Schools in Tharkayta Township of country’s largest city Yangon were closed on Apr. 28 over fears of destruction or torching
Local authorities -- following negotiations with local Muslim leaders -- closed two madrasahs in Tharkayta Township of the country’s largest city, Yangon, on April 28 after more than 100 people led by ultra-nationalist Buddhist monks demanded the immediate closure of religious schools in the area which they claimed were being operated as mosques.
New York-based Human Rights Watch on Monday said the closure was "the latest government failure to protect country’s religious minorities".
"The government should immediately reverse these closures, end restrictions on the practice of minority religions, and prosecute Buddhist ultra-nationalists who break the law in the name of religion," said HRW’s deputy Asia director, Phil Robertson.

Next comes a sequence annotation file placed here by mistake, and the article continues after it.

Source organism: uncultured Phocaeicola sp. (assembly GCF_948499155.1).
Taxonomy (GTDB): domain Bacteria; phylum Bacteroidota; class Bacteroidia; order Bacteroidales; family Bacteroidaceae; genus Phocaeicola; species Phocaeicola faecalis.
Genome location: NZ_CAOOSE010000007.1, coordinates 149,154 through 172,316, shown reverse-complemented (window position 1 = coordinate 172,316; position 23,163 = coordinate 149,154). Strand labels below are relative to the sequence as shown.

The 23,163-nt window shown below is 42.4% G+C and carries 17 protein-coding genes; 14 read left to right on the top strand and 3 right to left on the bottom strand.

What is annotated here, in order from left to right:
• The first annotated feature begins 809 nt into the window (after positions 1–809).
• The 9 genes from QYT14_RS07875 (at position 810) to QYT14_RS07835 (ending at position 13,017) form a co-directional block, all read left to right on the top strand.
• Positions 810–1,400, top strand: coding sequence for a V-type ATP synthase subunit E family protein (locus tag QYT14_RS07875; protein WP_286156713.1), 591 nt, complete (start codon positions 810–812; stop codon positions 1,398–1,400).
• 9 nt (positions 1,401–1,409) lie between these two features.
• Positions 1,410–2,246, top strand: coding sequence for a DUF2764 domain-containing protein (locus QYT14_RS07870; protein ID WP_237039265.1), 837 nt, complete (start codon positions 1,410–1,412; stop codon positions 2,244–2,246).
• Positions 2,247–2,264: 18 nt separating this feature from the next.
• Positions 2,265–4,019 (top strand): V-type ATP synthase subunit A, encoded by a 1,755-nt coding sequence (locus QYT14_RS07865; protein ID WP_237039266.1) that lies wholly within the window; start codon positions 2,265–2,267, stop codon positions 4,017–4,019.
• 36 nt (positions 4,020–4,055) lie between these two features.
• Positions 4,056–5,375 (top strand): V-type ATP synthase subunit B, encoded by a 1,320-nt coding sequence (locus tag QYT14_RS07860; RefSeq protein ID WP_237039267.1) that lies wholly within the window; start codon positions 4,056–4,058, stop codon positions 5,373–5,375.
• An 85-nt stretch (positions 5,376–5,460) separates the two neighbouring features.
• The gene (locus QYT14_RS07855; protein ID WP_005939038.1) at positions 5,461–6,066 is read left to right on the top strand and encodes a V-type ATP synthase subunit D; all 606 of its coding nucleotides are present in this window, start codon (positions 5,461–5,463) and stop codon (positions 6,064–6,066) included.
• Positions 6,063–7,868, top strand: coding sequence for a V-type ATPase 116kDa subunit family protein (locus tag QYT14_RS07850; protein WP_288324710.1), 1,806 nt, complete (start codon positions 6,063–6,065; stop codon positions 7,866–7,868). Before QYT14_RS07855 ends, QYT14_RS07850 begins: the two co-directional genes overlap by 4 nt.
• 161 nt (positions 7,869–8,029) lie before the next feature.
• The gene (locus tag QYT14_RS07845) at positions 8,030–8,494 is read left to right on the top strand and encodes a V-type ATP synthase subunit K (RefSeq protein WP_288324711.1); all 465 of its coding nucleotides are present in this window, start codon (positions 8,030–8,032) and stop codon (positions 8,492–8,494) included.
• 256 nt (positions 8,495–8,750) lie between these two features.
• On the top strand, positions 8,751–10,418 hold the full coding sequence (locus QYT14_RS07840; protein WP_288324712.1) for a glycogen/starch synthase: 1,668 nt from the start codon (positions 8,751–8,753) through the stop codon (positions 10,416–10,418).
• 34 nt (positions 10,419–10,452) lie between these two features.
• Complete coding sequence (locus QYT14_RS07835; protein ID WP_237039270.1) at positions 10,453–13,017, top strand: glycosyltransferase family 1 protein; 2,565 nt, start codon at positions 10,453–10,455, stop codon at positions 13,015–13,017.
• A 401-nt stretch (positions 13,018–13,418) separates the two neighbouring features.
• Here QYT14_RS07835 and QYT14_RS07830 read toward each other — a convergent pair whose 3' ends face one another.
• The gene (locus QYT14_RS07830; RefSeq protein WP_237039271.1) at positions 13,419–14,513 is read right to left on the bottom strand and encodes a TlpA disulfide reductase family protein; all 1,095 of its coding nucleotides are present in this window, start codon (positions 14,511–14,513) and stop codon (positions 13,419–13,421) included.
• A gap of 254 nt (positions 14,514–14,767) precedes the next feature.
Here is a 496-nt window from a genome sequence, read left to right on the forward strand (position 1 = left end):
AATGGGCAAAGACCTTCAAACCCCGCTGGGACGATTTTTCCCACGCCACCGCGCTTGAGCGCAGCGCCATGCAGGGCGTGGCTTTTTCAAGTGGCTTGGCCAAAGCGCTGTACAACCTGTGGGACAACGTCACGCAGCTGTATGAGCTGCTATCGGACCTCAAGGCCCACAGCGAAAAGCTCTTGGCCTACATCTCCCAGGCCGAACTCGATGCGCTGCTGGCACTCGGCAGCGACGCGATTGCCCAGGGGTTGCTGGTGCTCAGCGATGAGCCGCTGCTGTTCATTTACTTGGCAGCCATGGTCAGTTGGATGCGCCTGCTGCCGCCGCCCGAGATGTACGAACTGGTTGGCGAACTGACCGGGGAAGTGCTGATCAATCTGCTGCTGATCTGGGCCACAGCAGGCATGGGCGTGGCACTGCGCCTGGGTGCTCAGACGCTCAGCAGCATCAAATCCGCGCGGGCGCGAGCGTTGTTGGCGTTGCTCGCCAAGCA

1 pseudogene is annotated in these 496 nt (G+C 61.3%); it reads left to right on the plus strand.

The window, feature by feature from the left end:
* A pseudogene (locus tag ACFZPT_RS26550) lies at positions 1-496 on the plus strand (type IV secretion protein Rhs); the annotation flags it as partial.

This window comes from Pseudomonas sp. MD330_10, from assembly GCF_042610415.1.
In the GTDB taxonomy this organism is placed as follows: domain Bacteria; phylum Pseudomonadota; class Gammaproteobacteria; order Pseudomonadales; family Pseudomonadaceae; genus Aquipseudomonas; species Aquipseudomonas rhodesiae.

A senior officer at Yangon Police Force told Anadolu Agency on April 29 that the schools were "sealed off temporarily" and "without any court decree to prevent the further unnecessary conflicts".
Tin Shwe, the head of one of the madrasahs sealed off in the area, said the mob was believed to have been ready to destroy or torch the schools unless the authorities gave into their demands.
Phil Robertson said: "Burma’s leaders can’t sit back and wait for the next round of violence against a minority group.
"They need to take proactive steps to address religious tensions and disputes so that all can practice their religions peacefully and safely."
Anti-Muslim movements have been on the rise in predominantly Buddhist Myanmar since an outbreak in communal violence in the western Rakhine state in 2012.